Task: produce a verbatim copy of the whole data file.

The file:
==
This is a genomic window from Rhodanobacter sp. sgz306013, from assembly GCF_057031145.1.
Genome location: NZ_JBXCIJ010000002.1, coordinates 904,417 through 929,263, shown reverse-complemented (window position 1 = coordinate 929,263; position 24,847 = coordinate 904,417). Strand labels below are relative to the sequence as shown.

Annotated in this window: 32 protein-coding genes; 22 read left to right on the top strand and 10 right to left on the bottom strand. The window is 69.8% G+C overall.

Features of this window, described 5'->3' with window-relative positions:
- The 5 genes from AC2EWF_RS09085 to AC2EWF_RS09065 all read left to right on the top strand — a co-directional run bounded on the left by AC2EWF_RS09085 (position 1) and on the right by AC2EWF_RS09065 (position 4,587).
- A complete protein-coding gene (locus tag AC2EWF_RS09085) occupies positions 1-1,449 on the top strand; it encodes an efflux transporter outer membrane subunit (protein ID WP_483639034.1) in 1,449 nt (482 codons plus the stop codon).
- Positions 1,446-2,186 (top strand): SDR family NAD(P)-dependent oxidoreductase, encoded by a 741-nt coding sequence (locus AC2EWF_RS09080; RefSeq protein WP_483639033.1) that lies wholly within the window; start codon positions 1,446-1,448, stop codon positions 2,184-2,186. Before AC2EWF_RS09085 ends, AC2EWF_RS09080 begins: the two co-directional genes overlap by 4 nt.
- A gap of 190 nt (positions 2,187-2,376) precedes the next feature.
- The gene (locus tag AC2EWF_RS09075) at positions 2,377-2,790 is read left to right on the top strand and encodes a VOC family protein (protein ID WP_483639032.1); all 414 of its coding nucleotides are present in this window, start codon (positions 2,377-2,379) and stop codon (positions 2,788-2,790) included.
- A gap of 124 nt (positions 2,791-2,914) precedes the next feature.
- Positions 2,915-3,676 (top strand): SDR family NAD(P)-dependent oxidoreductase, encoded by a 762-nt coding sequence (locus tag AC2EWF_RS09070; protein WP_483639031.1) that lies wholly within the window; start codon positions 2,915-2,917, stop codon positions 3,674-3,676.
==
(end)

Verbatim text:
This is a genomic window from Rhodanobacter sp. sgz306013, from assembly GCF_057031145.1.
Genome location: NZ_JBXCIJ010000002.1, coordinates 904,417 through 929,263, shown reverse-complemented (window position 1 = coordinate 929,263; position 24,847 = coordinate 904,417). Strand labels below are relative to the sequence as shown.

Annotated in this window: 32 protein-coding genes; 22 read left to right on the top strand and 10 right to left on the bottom strand. The window is 69.8% G+C overall.

Features of this window, described 5'->3' with window-relative positions:
- The 5 genes from AC2EWF_RS09085 to AC2EWF_RS09065 all read left to right on the top strand — a co-directional run bounded on the left by AC2EWF_RS09085 (position 1) and on the right by AC2EWF_RS09065 (position 4,587).
- A complete protein-coding gene (locus tag AC2EWF_RS09085) occupies positions 1-1,449 on the top strand; it encodes an efflux transporter outer membrane subunit (protein ID WP_483639034.1) in 1,449 nt (482 codons plus the stop codon).
- Positions 1,446-2,186 (top strand): SDR family NAD(P)-dependent oxidoreductase, encoded by a 741-nt coding sequence (locus AC2EWF_RS09080; RefSeq protein WP_483639033.1) that lies wholly within the window; start codon positions 1,446-1,448, stop codon positions 2,184-2,186. Before AC2EWF_RS09085 ends, AC2EWF_RS09080 begins: the two co-directional genes overlap by 4 nt.
- A gap of 190 nt (positions 2,187-2,376) precedes the next feature.
- The gene (locus tag AC2EWF_RS09075) at positions 2,377-2,790 is read left to right on the top strand and encodes a VOC family protein (protein ID WP_483639032.1); all 414 of its coding nucleotides are present in this window, start codon (positions 2,377-2,379) and stop codon (positions 2,788-2,790) included.
- A gap of 124 nt (positions 2,791-2,914) precedes the next feature.
- Positions 2,915-3,676 (top strand): SDR family NAD(P)-dependent oxidoreductase, encoded by a 762-nt coding sequence (locus tag AC2EWF_RS09070; protein WP_483639031.1) that lies wholly within the window; start codon positions 2,915-2,917, stop codon positions 3,674-3,676.